Monrovia, Liberia — A Monrovia courtroom has denied bail to Arthur Chan-Chan, a former authentic with the National Security Agency, who’s on trial for fees of human trafficking. Such fees would in most cases lead to bail however mavens say Chan-Chan is most likely paying a value for the break out from bail in September of any other guy charged with trafficking.

Law enforcement officers say Cephas Selebay, an accountant for the Forestry Training Institute in Bomi County, was once the mastermind of a trafficking ring that lured as many as 200 girls to Oman beneath false pretenses. In Oman they have been subjected to degrading remedy and exploitation as home servants. 125 had been returned house in a collaboration between govt and global anti-trafficking activists. Dozens extra are nonetheless in Oman. Soon after he posted bail, Selebay fled the rustic.

State prosecutors accused Chan-Chan of conniving along with his brother Samuel to solicit cash from younger girls and Omani brokers to site visitors the ladies to the Persian Gulf state of United Arab Emirates (UAE). The girls have been “promised good pay, employment opportunities to make $US500 a month as well as receiving free housing and other benefits in the UAE,” in accordance to the indictment. But it became out to be a lie as they landed in Oman, the place they “subjected to inhuman treatment by individuals they worked for at several places of work,” the indictment alleges. The Montserrado grand jury charged Samuel, who’s primarily based within the UAE, in absentia. He can’t be attempted till he returns to Liberia voluntarily or is extradited.

In requesting bail Cllr. Sennay Carlor, Chan-Chan’s attorney, advised Judge Roosevelt Willie of Criminal Court “A” that the Liberian charter permits bail for legal defendants who aren’t charged with a capital offense. But Judge Wille refused bail. “While this crime is bailable, the facts and circumstances do not appear to us that the defendant will appear were he to be placed on bail,” stated Willie.

Cllr. Wesseh A. Wesseh, Liberia’s Acting Solicitor General, made a powerful case that bail be denied.

“If you give him a bail, he will escape,” stated Wesseh in his argument. “This man is a security man. All the defendant wants is to subject this court to public ridicule.”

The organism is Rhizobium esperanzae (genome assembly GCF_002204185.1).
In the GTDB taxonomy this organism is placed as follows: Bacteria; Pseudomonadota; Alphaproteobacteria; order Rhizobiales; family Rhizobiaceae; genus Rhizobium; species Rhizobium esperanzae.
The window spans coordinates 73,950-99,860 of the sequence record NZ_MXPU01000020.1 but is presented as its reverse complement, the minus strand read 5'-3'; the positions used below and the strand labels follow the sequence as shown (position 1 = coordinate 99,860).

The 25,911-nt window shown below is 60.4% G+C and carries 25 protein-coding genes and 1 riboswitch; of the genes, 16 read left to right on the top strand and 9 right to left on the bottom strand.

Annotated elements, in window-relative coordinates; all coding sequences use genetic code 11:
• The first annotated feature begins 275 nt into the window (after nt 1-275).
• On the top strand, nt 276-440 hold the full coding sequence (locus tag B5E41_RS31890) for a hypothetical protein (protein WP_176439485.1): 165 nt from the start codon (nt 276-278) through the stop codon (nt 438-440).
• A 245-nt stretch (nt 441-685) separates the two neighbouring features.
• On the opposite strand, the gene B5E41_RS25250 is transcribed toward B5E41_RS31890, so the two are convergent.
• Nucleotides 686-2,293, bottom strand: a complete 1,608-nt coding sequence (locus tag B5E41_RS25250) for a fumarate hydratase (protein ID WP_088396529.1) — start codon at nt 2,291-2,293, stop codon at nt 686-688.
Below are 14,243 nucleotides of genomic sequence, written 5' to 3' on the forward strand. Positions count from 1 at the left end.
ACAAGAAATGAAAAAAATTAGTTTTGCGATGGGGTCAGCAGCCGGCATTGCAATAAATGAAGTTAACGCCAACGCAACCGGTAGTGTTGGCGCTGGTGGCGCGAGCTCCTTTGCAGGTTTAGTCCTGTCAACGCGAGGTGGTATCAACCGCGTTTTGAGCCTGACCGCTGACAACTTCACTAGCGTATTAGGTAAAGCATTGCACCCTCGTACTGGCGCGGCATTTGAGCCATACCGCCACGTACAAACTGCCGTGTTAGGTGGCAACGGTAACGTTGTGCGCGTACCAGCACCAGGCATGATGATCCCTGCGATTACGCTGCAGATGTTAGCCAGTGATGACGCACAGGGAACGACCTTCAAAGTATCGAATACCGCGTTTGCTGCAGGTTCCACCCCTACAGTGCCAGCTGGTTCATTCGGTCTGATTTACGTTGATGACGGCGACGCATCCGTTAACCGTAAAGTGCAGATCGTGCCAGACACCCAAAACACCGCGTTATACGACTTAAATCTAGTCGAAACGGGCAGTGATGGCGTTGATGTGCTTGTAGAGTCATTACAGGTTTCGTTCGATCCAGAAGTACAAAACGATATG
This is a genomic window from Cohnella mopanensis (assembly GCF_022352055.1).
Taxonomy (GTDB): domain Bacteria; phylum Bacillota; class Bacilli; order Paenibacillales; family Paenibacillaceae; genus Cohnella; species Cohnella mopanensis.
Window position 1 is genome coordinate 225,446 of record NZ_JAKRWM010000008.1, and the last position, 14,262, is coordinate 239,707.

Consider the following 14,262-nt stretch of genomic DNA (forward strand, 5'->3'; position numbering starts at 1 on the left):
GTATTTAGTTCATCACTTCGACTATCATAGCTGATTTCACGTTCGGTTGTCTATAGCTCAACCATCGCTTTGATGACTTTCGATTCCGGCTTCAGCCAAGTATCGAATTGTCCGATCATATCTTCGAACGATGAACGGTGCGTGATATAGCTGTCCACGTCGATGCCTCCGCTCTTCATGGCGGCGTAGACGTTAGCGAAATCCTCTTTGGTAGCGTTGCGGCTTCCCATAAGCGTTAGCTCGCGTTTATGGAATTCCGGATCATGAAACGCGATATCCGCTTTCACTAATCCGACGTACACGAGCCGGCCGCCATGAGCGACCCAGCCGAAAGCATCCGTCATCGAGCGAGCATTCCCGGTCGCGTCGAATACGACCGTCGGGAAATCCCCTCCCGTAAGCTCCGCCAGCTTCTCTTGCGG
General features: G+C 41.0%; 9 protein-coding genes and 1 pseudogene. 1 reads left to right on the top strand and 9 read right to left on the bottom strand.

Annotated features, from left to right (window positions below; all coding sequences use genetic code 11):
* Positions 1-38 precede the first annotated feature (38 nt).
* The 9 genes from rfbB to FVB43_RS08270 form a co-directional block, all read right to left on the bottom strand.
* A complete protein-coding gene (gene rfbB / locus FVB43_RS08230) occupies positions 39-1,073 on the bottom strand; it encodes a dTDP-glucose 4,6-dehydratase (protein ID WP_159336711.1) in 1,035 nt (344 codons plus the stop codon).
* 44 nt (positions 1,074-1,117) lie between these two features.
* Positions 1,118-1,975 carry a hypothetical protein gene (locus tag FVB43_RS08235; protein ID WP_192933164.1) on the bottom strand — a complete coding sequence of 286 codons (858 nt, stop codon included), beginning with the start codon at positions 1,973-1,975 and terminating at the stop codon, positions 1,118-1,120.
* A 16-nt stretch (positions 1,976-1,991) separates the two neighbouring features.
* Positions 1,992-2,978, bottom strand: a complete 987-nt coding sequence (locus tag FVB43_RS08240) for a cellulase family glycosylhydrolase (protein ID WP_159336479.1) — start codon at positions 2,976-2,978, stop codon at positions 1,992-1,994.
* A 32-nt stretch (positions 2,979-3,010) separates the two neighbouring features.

Although he did not point out it in his ruling, Judge Willie seemed to be referring to Selebay’s break out. Willie was once the pass judgement on who granted Selebay bail in September. Selebay skipped bail leaving Pastor Francis Kollie, his better half’s father and a human rights activist, and Christiana Gahndolo, his sister, to serve in his position as his human sureties. After spending over a month in prison, the pair have been quickly launched. The courtroom has since prolonged their keep out of jail indefinitely so long as they assist in finding the escapee.

In an interview afterwards, Wesseh stated Selebay’s bail choice harm the courtroom.

“That case is precedent,” stated Wesseh. “It’s the same Court “A” that placed Cephas Selebay on bail and we all know the story. Chan-Chan is a security personnel. He understands the territorial limit of Liberia. So, he could abscond.”

“We think that the judge ruling was in the best interest of justice,” Wesseh stated. “The constitution of Liberia says that every offense is bailable, but there are other facts and circumstances that the judge must determine as to whether the person can be placed on bail.”

Chan-Chan’s attorney Carlor was once indignant with the ruling.

“I am not happy because the judge did not rule in line with law,” stated Carlor in an interview in a while after the ruling. “The law says all crimes are bailable. In the instant case, human trafficking is bailable. We are under obligation to take the necessary legal measures, meaning that we can go to the Supreme Court so that the Supreme Court can mandate the judge to grant our bail.”

Carlor will have to record his opposition to Willie’s ruling, referred to as “bill of exceptions,” inside ten days. Until the problem is determined the case is on hang.